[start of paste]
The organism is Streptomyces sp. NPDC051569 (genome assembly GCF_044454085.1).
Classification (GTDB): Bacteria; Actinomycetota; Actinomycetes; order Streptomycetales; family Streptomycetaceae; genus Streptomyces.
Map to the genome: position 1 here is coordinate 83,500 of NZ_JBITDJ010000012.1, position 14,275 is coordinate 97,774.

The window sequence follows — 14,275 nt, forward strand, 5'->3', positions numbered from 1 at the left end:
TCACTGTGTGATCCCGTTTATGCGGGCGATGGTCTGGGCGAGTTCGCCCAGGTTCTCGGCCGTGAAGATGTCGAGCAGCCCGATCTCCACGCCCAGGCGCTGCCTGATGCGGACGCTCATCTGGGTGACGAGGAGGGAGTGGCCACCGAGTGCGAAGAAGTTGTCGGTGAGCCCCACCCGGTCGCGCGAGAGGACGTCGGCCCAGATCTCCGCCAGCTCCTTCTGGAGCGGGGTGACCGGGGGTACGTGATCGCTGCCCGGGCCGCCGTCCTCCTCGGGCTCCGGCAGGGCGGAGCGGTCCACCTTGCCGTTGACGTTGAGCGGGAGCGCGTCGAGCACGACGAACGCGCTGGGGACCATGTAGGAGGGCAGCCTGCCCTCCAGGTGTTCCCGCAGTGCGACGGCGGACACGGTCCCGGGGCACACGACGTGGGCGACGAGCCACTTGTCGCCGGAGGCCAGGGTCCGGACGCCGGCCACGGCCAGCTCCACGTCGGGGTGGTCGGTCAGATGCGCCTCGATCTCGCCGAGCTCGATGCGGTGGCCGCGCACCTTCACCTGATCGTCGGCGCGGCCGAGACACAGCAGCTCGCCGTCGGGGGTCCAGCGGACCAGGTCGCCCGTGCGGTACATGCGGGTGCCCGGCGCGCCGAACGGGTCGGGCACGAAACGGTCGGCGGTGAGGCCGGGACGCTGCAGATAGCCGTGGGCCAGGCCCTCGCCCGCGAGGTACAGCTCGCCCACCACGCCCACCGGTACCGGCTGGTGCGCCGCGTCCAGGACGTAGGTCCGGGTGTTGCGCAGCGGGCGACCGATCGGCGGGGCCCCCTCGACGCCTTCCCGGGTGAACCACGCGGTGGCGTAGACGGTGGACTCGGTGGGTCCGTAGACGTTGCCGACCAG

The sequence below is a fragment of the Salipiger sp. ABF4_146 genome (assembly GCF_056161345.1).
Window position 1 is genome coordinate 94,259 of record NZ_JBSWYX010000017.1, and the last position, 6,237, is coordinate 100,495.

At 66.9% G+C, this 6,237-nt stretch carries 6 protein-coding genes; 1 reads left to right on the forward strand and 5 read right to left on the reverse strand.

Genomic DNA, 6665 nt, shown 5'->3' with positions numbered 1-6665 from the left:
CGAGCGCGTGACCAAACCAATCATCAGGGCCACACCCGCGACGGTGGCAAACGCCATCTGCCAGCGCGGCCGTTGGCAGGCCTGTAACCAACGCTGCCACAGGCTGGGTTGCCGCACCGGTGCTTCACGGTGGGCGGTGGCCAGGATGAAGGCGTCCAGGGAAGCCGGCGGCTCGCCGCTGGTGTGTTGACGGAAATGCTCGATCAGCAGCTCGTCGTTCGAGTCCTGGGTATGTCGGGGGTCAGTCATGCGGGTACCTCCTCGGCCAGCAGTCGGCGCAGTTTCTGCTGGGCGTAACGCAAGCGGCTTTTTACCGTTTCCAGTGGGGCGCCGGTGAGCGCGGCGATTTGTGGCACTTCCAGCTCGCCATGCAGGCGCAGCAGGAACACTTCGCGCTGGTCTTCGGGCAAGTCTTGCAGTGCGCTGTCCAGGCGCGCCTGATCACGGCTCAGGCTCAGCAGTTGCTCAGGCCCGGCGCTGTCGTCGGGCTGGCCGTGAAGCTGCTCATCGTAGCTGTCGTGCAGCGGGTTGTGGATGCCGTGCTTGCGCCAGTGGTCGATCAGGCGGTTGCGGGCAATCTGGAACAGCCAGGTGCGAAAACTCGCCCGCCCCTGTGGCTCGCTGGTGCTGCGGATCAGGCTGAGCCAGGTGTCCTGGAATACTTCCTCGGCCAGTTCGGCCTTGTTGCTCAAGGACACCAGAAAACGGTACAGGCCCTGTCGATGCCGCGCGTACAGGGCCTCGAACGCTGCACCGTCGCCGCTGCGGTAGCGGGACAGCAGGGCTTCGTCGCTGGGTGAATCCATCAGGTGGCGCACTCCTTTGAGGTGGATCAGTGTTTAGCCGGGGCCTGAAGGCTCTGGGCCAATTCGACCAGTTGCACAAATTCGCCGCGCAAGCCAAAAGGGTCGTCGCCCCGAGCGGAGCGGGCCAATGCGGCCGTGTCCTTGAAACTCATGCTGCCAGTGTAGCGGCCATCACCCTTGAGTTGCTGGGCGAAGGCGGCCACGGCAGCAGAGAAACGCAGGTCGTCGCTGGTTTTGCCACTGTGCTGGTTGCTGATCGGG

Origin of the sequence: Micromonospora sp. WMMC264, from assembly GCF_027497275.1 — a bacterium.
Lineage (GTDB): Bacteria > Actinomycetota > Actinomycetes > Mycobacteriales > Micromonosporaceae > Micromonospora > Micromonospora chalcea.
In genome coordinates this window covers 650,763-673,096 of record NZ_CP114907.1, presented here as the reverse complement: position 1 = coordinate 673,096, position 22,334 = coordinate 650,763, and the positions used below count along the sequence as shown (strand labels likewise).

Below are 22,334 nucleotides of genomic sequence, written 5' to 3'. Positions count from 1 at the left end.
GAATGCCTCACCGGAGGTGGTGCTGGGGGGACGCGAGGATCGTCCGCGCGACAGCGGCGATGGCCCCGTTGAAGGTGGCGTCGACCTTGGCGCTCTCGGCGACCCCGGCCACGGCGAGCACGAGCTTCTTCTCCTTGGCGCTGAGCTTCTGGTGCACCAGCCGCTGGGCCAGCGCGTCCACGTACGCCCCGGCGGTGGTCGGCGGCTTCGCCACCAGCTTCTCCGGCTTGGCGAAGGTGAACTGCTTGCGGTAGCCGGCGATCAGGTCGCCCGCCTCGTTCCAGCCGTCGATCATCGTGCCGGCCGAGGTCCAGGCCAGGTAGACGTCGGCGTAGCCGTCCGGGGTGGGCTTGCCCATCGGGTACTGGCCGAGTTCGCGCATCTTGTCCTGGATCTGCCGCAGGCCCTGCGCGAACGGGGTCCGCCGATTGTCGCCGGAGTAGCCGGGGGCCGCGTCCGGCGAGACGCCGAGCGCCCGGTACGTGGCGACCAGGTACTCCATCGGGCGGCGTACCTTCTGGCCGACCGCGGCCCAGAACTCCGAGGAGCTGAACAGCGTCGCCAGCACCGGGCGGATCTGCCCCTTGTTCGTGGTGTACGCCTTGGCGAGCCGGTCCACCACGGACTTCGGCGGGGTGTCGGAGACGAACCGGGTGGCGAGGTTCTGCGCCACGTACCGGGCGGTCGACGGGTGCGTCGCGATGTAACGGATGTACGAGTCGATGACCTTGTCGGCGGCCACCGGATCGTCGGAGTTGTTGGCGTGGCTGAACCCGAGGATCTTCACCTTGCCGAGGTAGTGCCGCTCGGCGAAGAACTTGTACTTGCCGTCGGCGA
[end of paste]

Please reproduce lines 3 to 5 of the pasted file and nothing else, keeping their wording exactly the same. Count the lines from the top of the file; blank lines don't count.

Map to the genome: position 1 here is coordinate 83,500 of NZ_JBITDJ010000012.1, position 14,275 is coordinate 97,774.

The window sequence follows — 14,275 nt, forward strand, 5'->3', positions numbered from 1 at the left end:
TCACTGTGTGATCCCGTTTATGCGGGCGATGGTCTGGGCGAGTTCGCCCAGGTTCTCGGCCGTGAAGATGTCGAGCAGCCCGATCTCCACGCCCAGGCGCTGCCTGATGCGGACGCTCATCTGGGTGACGAGGAGGGAGTGGCCACCGAGTGCGAAGAAGTTGTCGGTGAGCCCCACCCGGTCGCGCGAGAGGACGTCGGCCCAGATCTCCGCCAGCTCCTTCTGGAGCGGGGTGACCGGGGGTACGTGATCGCTGCCCGGGCCGCCGTCCTCCTCGGGCTCCGGCAGGGCGGAGCGGTCCACCTTGCCGTTGACGTTGAGCGGGAGCGCGTCGAGCACGACGAACGCGCTGGGGACCATGTAGGAGGGCAGCCTGCCCTCCAGGTGTTCCCGCAGTGCGACGGCGGACACGGTCCCGGGGCACACGACGTGGGCGACGAGCCACTTGTCGCCGGAGGCCAGGGTCCGGACGCCGGCCACGGCCAGCTCCACGTCGGGGTGGTCGGTCAGATGCGCCTCGATCTCGCCGAGCTCGATGCGGTGGCCGCGCACCTTCACCTGATCGTCGGCGCGGCCGAGACACAGCAGCTCGCCGTCGGGGGTCCAGCGGACCAGGTCGCCCGTGCGGTACATGCGGGTGCCCGGCGCGCCGAACGGGTCGGGCACGAAACGGTCGGCGGTGAGGCCGGGACGCTGCAGATAGCCGTGGGCCAGGCCCTCGCCCGCGAGGTACAGCTCGCCCACCACGCCCACCGGTACCGGCTGGTGCGCCGCGTCCAGGACGTAGGTCCGGGTGTTGCGCAGCGGGCGACCGATCGGCGGGGCCCCCTCGACGCCTTCCCGGGTGAACCACGCGGTGGCGTAGACGGTGGACTCGGTGGGTCCGTAGACGTTGCCGACCAG